Subordinate Conjunction Examples:

1. While everyone else was asleep, Roger slowly sneaked out.

There should be a comma between the dependent and independent clauses. The conjunction “while” provides a transition between two ideas in the same sentence.

2. You need to finish your assignment before going to school tomorrow.

The central idea of finishing the assignment is linked by the conjunction “before” with the dependent clause that explains the transition.

Correlating Conjunction

These exist in pairs and are placed at different parts of the sentence to join equal sentence elements together to make a sensible sentence. Some of the most commonly used correlating conjunctions are: either-or, neither-nor, not only-but also, both-and, whether-or, and so-as, etc.

Correlating Conjunction Examples:

1. You can either have chocolate or ice-cream.

2. Not only did she top her class but also she won the sports trophy. 

3. Both my father and my uncle are neurosurgeons.

Adverbial Conjunction

Certain adverbs are used in sentences as conjunctions the same way coordinating conjunction i.e. joining two independent clauses. Adverbial conjunction is preceded by a semicolon and followed by a comma. Some commonly used adverbs as conjunctions are: however, therefore, on the contrary, hence, in fact, otherwise, as a result, indeed, still, thus, on the other hand, furthermore, instead, incidentally, after all, finally, likewise, meanwhile, consequently etc.

Adverbial Conjunction Examples:

1. Raju got impressive marks in science; however, his mathematics performance was not up to the mark

2. My mother went grocery shopping; meanwhile, I cleaned the house.

Even though the concept of conjunctions seems to be comparatively easy, unlike tenses, adverbs etc it is important to remember the conjunction definition for each type for proper implementation in sentences. Remember to punctuate the sentences according to the rules.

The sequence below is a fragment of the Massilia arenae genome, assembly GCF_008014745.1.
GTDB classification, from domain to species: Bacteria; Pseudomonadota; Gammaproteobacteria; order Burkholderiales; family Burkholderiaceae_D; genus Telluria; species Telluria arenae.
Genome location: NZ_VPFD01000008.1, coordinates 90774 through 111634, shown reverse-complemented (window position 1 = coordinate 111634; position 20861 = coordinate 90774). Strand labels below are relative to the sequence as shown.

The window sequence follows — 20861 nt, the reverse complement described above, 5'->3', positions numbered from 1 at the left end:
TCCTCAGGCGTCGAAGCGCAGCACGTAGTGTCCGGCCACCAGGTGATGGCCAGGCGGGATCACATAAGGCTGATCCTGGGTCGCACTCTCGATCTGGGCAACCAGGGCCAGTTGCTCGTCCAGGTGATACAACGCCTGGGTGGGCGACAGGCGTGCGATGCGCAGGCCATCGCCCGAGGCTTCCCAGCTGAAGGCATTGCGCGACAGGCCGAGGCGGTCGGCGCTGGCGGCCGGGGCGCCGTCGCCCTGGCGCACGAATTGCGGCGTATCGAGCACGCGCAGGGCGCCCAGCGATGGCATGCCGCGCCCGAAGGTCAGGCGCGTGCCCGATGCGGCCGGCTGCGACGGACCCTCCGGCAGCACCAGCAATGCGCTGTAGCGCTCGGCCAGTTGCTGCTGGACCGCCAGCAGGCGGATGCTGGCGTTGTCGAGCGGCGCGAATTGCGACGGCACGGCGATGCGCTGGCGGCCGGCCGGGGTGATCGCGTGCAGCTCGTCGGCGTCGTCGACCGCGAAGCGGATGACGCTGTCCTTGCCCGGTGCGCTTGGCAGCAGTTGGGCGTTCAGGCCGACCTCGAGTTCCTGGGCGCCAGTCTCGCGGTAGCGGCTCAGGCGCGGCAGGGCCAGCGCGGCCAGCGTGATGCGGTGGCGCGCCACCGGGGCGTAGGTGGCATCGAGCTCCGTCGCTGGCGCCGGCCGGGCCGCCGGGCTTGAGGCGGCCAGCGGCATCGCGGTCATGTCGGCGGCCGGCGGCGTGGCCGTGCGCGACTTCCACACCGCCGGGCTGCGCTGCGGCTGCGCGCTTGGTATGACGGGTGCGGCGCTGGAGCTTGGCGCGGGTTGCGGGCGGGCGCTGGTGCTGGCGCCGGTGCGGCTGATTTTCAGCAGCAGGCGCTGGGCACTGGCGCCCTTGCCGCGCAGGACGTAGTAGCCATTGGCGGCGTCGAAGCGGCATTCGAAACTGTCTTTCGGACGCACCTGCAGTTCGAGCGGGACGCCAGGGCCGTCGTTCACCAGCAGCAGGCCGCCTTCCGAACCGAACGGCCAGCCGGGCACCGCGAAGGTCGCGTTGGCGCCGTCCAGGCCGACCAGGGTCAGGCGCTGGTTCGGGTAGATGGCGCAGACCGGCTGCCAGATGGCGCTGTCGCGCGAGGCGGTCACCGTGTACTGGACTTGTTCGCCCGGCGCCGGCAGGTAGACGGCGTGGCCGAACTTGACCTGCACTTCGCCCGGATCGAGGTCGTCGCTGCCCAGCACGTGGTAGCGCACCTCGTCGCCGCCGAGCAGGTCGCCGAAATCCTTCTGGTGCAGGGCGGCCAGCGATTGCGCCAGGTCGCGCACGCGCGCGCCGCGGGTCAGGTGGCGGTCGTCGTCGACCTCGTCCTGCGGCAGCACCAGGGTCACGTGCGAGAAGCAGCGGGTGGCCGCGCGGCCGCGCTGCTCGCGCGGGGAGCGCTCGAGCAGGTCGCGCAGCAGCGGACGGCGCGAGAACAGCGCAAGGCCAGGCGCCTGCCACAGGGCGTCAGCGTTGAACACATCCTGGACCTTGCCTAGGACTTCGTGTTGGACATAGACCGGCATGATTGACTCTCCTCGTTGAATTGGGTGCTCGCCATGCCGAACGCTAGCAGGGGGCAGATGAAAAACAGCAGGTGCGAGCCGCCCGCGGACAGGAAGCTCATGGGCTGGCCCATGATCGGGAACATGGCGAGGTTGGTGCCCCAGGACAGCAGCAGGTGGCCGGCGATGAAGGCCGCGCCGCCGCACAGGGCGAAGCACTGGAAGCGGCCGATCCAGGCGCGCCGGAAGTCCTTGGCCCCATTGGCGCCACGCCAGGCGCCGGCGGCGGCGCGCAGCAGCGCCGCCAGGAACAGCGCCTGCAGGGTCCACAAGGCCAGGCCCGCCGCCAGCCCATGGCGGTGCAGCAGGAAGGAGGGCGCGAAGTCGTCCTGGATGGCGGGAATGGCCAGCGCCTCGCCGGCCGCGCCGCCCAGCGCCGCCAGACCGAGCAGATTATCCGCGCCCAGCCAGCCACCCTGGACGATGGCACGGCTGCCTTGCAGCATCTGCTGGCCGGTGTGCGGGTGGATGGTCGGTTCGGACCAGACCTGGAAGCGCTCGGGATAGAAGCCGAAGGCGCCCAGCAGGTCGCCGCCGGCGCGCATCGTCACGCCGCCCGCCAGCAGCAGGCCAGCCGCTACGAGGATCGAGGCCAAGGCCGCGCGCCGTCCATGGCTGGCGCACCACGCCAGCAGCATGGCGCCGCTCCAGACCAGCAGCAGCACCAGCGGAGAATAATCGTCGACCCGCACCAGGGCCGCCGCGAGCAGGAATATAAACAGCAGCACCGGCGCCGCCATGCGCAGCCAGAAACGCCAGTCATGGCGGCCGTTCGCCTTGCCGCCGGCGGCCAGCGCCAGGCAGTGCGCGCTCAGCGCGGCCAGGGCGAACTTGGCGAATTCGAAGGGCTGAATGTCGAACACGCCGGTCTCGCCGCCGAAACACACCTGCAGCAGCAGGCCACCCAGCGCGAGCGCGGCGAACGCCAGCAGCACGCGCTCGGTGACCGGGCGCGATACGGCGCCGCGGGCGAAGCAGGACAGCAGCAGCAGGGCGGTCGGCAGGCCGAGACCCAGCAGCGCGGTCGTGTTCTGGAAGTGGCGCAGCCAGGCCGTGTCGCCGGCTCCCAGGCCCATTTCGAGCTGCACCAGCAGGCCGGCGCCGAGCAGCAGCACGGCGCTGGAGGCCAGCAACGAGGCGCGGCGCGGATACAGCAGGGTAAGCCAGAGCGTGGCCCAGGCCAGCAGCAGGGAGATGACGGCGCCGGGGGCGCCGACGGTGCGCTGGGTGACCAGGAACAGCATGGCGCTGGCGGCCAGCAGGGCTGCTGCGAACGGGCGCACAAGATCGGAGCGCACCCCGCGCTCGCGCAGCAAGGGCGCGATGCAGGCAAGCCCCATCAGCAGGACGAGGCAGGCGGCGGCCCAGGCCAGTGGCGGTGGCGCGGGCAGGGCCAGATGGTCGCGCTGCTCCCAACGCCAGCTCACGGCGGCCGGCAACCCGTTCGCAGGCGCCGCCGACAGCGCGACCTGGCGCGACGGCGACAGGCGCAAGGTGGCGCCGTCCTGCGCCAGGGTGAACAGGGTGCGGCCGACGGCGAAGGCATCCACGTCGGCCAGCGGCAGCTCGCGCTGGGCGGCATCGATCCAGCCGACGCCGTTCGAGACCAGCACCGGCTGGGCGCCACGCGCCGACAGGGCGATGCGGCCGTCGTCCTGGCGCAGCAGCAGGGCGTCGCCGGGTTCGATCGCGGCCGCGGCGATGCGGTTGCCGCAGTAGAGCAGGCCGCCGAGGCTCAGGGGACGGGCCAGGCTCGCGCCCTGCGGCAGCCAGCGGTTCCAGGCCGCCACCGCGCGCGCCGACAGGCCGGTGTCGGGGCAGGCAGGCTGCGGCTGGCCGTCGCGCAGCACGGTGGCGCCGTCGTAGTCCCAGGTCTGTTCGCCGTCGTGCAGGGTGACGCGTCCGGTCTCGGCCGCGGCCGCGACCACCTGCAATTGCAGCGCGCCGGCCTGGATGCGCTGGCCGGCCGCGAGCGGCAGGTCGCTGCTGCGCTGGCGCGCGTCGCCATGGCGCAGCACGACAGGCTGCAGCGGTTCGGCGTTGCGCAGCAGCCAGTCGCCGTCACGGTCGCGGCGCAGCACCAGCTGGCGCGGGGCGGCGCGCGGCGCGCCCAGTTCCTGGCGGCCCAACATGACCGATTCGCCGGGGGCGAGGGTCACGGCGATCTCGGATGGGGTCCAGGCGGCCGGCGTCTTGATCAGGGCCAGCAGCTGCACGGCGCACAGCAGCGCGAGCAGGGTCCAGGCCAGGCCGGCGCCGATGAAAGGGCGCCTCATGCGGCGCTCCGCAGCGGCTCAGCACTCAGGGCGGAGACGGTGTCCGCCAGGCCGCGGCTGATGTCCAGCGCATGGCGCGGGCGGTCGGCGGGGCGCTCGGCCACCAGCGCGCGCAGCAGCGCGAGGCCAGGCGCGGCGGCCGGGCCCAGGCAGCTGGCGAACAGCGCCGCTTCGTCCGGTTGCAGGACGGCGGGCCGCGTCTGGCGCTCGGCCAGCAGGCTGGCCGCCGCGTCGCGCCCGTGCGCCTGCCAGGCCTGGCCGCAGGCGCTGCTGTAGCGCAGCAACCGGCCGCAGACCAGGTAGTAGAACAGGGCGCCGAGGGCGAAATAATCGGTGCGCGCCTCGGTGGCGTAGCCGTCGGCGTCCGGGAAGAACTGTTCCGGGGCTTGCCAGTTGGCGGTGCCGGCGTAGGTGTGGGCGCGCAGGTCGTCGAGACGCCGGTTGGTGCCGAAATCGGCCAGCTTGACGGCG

FAQ (Frequently Asked Questions)

1. How to Identify a Conjunction in a Sentence?

Ans. It is extremely essential to have the idea about phrases, dependent, and independent clauses before one can identify conjunction in a sentence. In order to locate conjunction, one must look for the transition between two words, phrases or clauses. 

For Example:

Until I am done with my work, I am not leaving office today.

In the above sentence, there is an independent clause “I am not leaving office today” that has been joined by the conjunction “until” with a dependent clause emphasizing the main idea of the independent clause.

As the conjunction is at the beginning of the sentence joining a dependent and independent clause, it is subordinating conjunction.

2. Identify the Conjunction and Its Type from the Following Words:

  1. Mine

  2. Is

  3. Though

  4. Lovely

Ans: From the above words, the word “Though” is a conjunction. As it can be used to join the main idea with a dependent clause, it is a subordinate conjunction.

  • Mine - It is a pronoun

  • Is - It is a helping verb used for a singular person

  • Lovely – It is an adjective used to define a noun.

To identify the parts of speech correctly, it is important to practice exercises on a regular basis. There are practice tests and notes on online platforms like Vedantu to enhance your literary skills.